I must needs wake her. Madam, madam, madam!
Ay, let the County take you in your bed.
He'll fright you up, i'faith. Will it not be?
What, dressed, and in your clothes, and down again?
I must needs wake you. Lady! lady! lady!
Alas, alas! Help, help! My lady's dead!
O weraday that ever I was born!
Some aqua vitae, ho! My lord! My lady!
Enter Lady Capulet

LADY CAPULET
What noise is here?

NURSE
O lamentable day!

LADY CAPULET
What is the matter?

NURSE
Look, look! O heavy day!

LADY CAPULET
O me, O me! My child, my only life!
Revive, look up, or I will die with thee!
Help, help! Call help.
Enter Capulet

CAPULET
For shame, bring Juliet forth. Her lord is come.

NURSE
She's dead, deceased. She's dead, alack the day!

LADY CAPULET
Alack the day, she's dead, she's dead, she's dead!

CAPULET
Ha! let me see her. Out alas! she's cold,
Her blood is settled, and her joints are stiff.
Life and these lips have long been separated.
Death lies on her like an untimely frost
Upon the sweetest flower of all the field.

NURSE
O lamentable day!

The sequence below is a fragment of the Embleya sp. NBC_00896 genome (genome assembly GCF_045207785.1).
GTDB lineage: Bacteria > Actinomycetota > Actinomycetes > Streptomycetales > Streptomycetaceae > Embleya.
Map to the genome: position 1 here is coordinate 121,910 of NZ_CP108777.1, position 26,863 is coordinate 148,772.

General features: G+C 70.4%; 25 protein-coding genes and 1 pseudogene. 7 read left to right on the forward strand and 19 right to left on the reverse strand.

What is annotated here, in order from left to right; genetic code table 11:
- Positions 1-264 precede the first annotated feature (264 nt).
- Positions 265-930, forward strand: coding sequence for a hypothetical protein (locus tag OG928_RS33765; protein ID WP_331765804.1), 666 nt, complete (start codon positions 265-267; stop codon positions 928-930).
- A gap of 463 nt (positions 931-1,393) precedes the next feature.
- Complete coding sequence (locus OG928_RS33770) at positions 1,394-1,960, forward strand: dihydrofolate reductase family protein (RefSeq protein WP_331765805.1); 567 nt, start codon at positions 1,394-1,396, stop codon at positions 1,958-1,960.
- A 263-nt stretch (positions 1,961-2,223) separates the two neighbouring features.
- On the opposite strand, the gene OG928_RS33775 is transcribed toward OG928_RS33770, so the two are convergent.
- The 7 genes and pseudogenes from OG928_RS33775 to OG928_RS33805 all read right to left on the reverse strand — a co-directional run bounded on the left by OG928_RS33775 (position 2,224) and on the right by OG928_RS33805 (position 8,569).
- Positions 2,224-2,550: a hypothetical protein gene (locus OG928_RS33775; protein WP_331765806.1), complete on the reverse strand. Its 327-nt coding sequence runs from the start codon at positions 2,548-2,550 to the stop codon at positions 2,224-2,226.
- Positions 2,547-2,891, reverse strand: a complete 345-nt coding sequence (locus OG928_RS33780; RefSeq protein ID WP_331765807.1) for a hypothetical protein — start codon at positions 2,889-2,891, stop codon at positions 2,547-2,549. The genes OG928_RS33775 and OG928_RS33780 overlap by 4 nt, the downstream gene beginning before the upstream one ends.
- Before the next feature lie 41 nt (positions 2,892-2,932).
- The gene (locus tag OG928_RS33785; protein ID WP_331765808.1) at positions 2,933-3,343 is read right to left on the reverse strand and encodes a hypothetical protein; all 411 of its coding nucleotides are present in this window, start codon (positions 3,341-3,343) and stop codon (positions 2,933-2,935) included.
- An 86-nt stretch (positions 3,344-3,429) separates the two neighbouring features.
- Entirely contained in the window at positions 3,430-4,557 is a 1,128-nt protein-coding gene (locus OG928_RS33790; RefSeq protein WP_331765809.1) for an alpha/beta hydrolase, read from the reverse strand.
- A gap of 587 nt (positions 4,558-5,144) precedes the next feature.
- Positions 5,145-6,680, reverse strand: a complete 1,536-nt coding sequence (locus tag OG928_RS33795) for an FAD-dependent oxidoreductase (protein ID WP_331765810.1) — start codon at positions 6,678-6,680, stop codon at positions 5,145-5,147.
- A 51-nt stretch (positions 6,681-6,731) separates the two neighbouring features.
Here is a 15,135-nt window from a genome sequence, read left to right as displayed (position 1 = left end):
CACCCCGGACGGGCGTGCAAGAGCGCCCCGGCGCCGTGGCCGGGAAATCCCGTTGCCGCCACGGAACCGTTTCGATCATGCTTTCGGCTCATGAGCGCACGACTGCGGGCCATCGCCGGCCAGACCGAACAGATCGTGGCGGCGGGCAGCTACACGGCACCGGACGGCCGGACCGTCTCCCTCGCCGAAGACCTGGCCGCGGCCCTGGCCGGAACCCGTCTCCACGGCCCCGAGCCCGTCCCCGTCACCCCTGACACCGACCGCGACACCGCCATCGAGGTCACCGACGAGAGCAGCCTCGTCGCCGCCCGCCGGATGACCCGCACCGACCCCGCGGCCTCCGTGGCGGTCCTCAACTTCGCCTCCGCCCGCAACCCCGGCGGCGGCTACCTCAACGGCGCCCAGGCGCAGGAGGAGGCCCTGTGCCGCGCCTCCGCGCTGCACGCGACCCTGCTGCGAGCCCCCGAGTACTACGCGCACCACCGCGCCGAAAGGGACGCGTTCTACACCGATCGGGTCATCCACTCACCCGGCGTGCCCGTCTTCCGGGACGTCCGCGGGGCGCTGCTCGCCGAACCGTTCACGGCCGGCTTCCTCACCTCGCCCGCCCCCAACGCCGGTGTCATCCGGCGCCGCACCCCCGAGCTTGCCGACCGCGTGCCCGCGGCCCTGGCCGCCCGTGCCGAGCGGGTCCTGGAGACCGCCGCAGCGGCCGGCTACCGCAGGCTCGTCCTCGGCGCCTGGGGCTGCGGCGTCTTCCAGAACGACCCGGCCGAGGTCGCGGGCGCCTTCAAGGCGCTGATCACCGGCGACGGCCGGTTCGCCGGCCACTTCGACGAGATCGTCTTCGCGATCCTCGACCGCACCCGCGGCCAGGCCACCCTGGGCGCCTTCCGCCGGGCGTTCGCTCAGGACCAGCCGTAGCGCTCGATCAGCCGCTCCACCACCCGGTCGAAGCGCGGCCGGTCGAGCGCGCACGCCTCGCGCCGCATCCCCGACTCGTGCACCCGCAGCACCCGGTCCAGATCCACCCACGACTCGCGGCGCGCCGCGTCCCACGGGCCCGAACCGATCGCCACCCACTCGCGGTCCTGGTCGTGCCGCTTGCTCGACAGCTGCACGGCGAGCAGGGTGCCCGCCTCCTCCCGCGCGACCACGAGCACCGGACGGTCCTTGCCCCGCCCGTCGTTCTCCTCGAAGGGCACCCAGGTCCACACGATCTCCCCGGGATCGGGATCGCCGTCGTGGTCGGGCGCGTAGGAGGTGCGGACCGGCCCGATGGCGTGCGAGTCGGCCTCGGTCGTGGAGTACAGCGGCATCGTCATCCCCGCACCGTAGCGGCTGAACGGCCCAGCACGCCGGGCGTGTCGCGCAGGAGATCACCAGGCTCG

LADY CAPULET
O woeful time!

CAPULET
Death, that hath ta'en her hence to make me wail,
Ties up my tongue and will not let me speak.
Enter Friar Laurence and the County Paris

FRIAR
Come, is the bride ready to go to church?

CAPULET
Ready to go, but never to return.
O son, the night before thy wedding-day
Hath death lain with thy wife. There she lies,
Flower as she was, deflowered by him.
Death is my son-in-law. Death is my heir.
My daughter he hath wedded. I will die
And leave him all. Life, living, all is death's.

PARIS
Have I thought long to see this morning's face,
And doth it give me such a sight as this?

LADY CAPULET
Accursed, unhappy, wretched, hateful day!
Most miserable hour that e'er time saw
In lasting labour of his pilgrimage!
But one, poor one, one poor and loving child,
But one thing to rejoice and solace in,
And cruel death hath catched it from my sight.

NURSE
O woe! O woeful, woeful, woeful day!
Most lamentable day, most woeful day
That ever, ever I did yet behold!